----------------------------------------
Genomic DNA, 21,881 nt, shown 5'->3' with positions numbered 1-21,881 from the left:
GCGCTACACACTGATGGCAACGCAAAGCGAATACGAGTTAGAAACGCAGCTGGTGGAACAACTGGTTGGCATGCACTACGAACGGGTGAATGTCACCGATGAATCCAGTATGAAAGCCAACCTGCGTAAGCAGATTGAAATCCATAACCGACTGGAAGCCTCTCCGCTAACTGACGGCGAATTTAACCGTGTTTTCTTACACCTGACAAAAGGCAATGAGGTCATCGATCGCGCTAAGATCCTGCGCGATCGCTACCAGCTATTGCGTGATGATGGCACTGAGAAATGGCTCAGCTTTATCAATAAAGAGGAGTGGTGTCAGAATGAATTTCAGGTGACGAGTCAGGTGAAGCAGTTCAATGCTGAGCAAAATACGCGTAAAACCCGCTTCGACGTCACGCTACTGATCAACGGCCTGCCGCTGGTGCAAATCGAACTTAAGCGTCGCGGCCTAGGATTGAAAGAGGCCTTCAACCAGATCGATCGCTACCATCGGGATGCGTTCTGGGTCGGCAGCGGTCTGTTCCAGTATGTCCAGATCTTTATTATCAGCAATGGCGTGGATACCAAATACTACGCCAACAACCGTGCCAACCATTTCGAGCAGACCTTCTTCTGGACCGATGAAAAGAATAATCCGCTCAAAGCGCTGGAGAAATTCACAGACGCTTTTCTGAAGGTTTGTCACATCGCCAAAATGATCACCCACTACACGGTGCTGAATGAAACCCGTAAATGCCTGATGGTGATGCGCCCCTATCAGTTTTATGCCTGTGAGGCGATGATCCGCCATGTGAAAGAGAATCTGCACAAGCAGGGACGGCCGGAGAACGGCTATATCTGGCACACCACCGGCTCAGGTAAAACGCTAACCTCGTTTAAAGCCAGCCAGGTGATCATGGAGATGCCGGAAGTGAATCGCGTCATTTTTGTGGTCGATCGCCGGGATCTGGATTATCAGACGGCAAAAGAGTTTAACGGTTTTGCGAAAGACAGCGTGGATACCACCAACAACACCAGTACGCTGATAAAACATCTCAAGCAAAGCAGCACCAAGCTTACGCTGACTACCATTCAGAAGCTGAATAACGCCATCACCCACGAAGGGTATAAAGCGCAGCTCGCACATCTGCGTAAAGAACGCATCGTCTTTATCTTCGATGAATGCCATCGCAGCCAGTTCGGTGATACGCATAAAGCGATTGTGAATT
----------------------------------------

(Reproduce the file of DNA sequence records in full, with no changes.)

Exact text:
Genomic DNA, 21,881 nt, shown 5'->3' with positions numbered 1-21,881 from the left:
GCGCTACACACTGATGGCAACGCAAAGCGAATACGAGTTAGAAACGCAGCTGGTGGAACAACTGGTTGGCATGCACTACGAACGGGTGAATGTCACCGATGAATCCAGTATGAAAGCCAACCTGCGTAAGCAGATTGAAATCCATAACCGACTGGAAGCCTCTCCGCTAACTGACGGCGAATTTAACCGTGTTTTCTTACACCTGACAAAAGGCAATGAGGTCATCGATCGCGCTAAGATCCTGCGCGATCGCTACCAGCTATTGCGTGATGATGGCACTGAGAAATGGCTCAGCTTTATCAATAAAGAGGAGTGGTGTCAGAATGAATTTCAGGTGACGAGTCAGGTGAAGCAGTTCAATGCTGAGCAAAATACGCGTAAAACCCGCTTCGACGTCACGCTACTGATCAACGGCCTGCCGCTGGTGCAAATCGAACTTAAGCGTCGCGGCCTAGGATTGAAAGAGGCCTTCAACCAGATCGATCGCTACCATCGGGATGCGTTCTGGGTCGGCAGCGGTCTGTTCCAGTATGTCCAGATCTTTATTATCAGCAATGGCGTGGATACCAAATACTACGCCAACAACCGTGCCAACCATTTCGAGCAGACCTTCTTCTGGACCGATGAAAAGAATAATCCGCTCAAAGCGCTGGAGAAATTCACAGACGCTTTTCTGAAGGTTTGTCACATCGCCAAAATGATCACCCACTACACGGTGCTGAATGAAACCCGTAAATGCCTGATGGTGATGCGCCCCTATCAGTTTTATGCCTGTGAGGCGATGATCCGCCATGTGAAAGAGAATCTGCACAAGCAGGGACGGCCGGAGAACGGCTATATCTGGCACACCACCGGCTCAGGTAAAACGCTAACCTCGTTTAAAGCCAGCCAGGTGATCATGGAGATGCCGGAAGTGAATCGCGTCATTTTTGTGGTCGATCGCCGGGATCTGGATTATCAGACGGCAAAAGAGTTTAACGGTTTTGCGAAAGACAGCGTGGATACCACCAACAACACCAGTACGCTGATAAAACATCTCAAGCAAAGCAGCACCAAGCTTACGCTGACTACCATTCAGAAGCTGAATAACGCCATCACCCACGAAGGGTATAAAGCGCAGCTCGCACATCTGCGTAAAGAACGCATCGTCTTTATCTTCGATGAATGCCATCGCAGCCAGTTCGGTGATACGCATAAAGCGATTGTGAATT